NIST to transfer software vulnerability repository to industry consortium

The US National Institute of Standards and Technology (NIST) confirmed the transition of managing the National Vulnerability Database (NVD) to an industry consortium, announced by NVD program manager Tanya Brewer during VulnCon.

Computer keyboard with red key with open lock icon, security unsecured unlocked vulnerable concept

The handover of certain aspects of managing the world’s most used software vulnerability repository from the US National Institute of Standards and Technology (NIST) to an industry consortium has been officially confirmed.

Since its inception in 2005, the US National Vulnerability Database (NVD) has been under NIST’s operation. However, as of April 2024, management responsibilities will transition to vetted organizations within the industry collective.

The announcement was made by Tanya Brewer, the NVD program manager, during the VulnCon cybersecurity conference, which was held in Raleigh, North Carolina, from 25-27 March 2024. It was hosted by the Forum of Incident Response and Security Teams (FIRST).

Speculation arose weeks prior to the official announcement amidst a noticeable decline in vulnerability enrichment data uploads on the NVD website starting mid-February, raising concerns about a possible shutdown. By early March, only a fraction of received Common Vulnerabilities and Exposures (CVEs) had been analysed by NIST, leaving over 4000 CVEs unattended since mid-February.

Given the NVD’s status as the foremost vulnerability database globally, this backlog posed significant challenges for the cybersecurity community and organisations reliant on it for updates and patches.

Tom Pace, CEO of NetRise, emphasised the impracticality of expecting the cybersecurity community to independently identify vulnerabilities across various software platforms overnight. Similarly, Dan Lorenc, CEO of Chainguard, underscored the importance of the NVD in vulnerability management and the risks posed by ineffective triaging.

To address the NVD backlog, security firms such as VulnCheck, Anchore, and RiskHorizon AI initiated projects aiming to offer alternatives to certain aspects of vulnerability disclosure traditionally handled by the NVD. Coinciding with these developments was the release of the Federal Risk and Authorization Management Program (FedRAMP Rev. 5), a US federal law requiring companies engaging with the federal government to use the NVD for vulnerability remediation.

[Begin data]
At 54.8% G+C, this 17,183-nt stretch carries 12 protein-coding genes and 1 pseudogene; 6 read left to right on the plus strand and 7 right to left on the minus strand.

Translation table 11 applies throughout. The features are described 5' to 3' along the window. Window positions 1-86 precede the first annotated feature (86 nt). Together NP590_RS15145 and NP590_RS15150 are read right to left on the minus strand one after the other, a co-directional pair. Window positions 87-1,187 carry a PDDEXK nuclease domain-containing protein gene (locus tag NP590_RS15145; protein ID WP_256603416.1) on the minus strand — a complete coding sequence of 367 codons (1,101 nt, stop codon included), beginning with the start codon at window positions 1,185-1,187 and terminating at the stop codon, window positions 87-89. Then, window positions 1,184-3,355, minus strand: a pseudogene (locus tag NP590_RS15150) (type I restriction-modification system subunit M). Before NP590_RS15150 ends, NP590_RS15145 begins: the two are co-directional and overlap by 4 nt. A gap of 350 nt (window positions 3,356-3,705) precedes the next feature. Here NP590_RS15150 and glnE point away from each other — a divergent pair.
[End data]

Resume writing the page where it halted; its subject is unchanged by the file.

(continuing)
Brewer acknowledged the challenges faced by the NVD, including budget constraints, contractual issues, and discussions regarding updating vulnerability standards during VulnCon. However, she assured stakeholders that efforts were underway to rectify the situation and enhance the NVD’s resilience. Additionally, plans for establishing an NVD Consortium to address program challenges and facilitate future developments were revealed. Prospective members would undergo a vetting process and collaborate under a Cooperative Research and Development Agreement (CRADA) with NIST.

Looking ahead, Brewer outlined plans to modernise NVD operations, including greater involvement of external partners, improvements in software identification, incorporation of new data types, and enhanced automation.

While Brewer’s address at VulnCon provided clarity and reassurance to some, criticism regarding the lack of transparency persisted among certain stakeholders. Nonetheless, the forthcoming collaborative approach and modernisation efforts are anticipated to strengthen the NVD’s effectiveness and industry collaboration in the long run.

At VulnCon, J’aime Maynard, consortia agreements officer at the Technology Partnership Office (TPO), shared the eligibility criteria for joining the NVD Consortium and the process to do so. In essence, interested parties must represent organisations, agree to the same Cooperative Research and Development Agreement (CRADA) with NIST, and acknowledge identical terms and risks. A membership fee is under consideration. Entities unable to sign a CRADA may still participate in the Consortium through an alternative agreement tailored to their circumstances. Each member will hold a seat on the steering committee, ensuring diverse representation and collaboration. The Consortium will be organised into various specialised working groups.

NIST plans to issue a Federal Register Notice delineating the primary objectives of the NVD Consortium, application procedures, and relevant NIST contacts. In the interim, parties keen on involvement can reach out via email at: